As a result two definitions nowadays are not commonly used any more. They protect persons who, due to the events that ensued before January 1st 1951, had to flee their country of origin or could not return to their country of origin.[14] These definitions include prominently the statutory refugee. A statutory refugee within the meaning of Art. 1 A (1) GRC is a person, who is protected under and provided with the refugee status by an agreement or convention that predates January 1st 1951. In this context, Art. 1 A (1) GRC enumerates the arrangements of the 12th of May 1926 regarding Russian and Armenian refugees, the agreement of the 30th of June 1928 regarding Turkish and Assyrian refugees, the Conventions of the 28th October 1933 and 10th February 1938 as well as the Protocol of 14th September 1939 and the Constitution of the International Refugee Organization. Additionally, Art. 1 D GRC provides persons, who formerly were protected under and provided with refugee status by organisations or institutions of the United Nations – with the exception of the UNHCR – , with refugee status.[15]

The fact that the convention refugee status within in the meaning of Art. 1 A (2) GRC cannot be applied does not revoke the granted status as statutory refugee. Therefore these two definitions function ipso facto as a catch-all element.[16]

This leads to the more commonly used definition of convention refugee status. A convention refugee within in the meaning of Art. 1 A (2) GRC is a person who due to the well-founded fear of being persecuted for reasons of race, religion, nationality, membership of a particular social group or political opinion, is outside the country of his nationality and is unable or, owing to such fear, is unwilling to avail himself of the protection of that country; or who, not having a nationality and being outside the country of his former habitual residence as a result of such events, is unable or, owing to such fear, is unwilling to return to it.[17]

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The inherent problems of the Geneva Refugee Convention

While the Signatory States initially tried to encompass as many refugee stati as possible, the reality today is that merely 10 – 20% of refugees are covered by the given criteria.[18] Ongoing wars, civil wars, climate change as well as economic crisis are not addressed within the GRC.[19] Additionally various refugee stati are not yet acknowledged in the international community. It is for example still controversial, if persecution by non-state actors is to be considered as persecution within the scope of the GRC.[20] Similarly controversial is the treatment of sur place refugees. These are refugees, who meet the requirements of the GRC definitions after they already left their country of nationality.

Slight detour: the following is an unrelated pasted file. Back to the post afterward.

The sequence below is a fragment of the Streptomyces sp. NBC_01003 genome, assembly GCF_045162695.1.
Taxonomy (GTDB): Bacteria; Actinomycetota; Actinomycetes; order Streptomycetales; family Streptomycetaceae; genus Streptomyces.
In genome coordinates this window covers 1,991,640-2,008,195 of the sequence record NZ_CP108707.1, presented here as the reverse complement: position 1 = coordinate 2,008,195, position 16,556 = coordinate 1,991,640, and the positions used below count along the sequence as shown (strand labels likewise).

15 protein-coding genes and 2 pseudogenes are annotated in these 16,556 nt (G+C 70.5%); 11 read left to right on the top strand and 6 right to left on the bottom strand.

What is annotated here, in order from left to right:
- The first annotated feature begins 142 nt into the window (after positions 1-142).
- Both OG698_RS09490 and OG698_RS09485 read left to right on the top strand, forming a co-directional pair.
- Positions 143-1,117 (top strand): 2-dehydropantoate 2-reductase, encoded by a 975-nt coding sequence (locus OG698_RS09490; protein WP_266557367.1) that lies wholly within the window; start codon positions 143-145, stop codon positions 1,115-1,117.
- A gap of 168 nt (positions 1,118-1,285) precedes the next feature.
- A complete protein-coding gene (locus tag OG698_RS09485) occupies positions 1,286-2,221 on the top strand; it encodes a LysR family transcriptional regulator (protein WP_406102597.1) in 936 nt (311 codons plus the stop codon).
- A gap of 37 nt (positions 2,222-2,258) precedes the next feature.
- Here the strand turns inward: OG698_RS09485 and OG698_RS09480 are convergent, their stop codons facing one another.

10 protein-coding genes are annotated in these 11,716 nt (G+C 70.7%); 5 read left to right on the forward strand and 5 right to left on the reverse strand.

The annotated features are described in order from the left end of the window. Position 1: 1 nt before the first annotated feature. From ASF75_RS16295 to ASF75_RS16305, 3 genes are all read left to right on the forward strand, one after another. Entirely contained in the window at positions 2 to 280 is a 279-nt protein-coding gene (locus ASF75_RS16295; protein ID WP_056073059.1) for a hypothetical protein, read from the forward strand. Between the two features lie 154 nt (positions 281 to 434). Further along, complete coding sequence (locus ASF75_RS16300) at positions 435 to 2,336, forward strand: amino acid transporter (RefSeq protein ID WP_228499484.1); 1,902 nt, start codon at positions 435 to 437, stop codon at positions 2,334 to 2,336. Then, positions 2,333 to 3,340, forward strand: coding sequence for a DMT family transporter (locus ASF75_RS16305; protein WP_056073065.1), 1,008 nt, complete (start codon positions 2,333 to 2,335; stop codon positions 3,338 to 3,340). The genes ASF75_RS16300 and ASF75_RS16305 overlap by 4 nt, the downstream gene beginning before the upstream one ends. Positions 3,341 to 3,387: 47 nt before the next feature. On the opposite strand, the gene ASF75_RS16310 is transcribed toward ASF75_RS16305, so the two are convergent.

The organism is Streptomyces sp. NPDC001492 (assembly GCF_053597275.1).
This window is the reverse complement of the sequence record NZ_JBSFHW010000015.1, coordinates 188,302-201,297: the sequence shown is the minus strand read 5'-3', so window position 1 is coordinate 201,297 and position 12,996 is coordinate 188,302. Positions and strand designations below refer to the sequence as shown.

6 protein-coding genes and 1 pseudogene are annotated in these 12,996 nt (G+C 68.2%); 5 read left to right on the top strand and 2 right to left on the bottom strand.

In conclusion, the refugees, who are not protected by the refugee status of the GRC – encompassing Climate Refugees, Economic Refugees, Prima Facie Refugees – and still cannot return to their countries of nationality, are called De-Facto-Refugees.[21] Those refugees are often provided with temporary residence permits or in case of war or civil within their countries of nationality with temporary protection.[22]

The Common European Asylum System

Now that we are aware of the refugee status provided by the GRC, we can take a closer look at the Common European Asylum System (CEAS). Historically the Asylum and Refugee Policy was introduced into the intergovernemental Cooperation of the Member States of the European Union (EU) through the Treaty of Maastricht on the European Union[23] (TEU).[24] Finally the Treaty of Amsterdam[25] shifted the legislative power in regards to Immigration and Asylum Policy to the EU,[26] giving the EU the competence to start harmonising these policies throughout the regions. The approach ended in June 2013 with the second phase of the harmonisation programm and the Common European Asylum System.[27]

This system is comprised of three directives as well as two regulations.

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Within this System the Asylum Procedure Directive[28] defines procedural standards and harmonises the national procedures. Still the directive is rather controversial. Critics point out that the definition of safe third country in Art. 36 – 39 infringes directly upon the right to a fair procedure. A definition of safe third country within the meaning ofthe directive is up to the discretion of the Member State – within legal boundaries. Thus the German Federal Constitutional Court was able to classify every Member State of the European Union as safe third country by act of constitutional law.[29] These classifications within the scope of the directive result (factual) in refoulment without the need of individual examinations.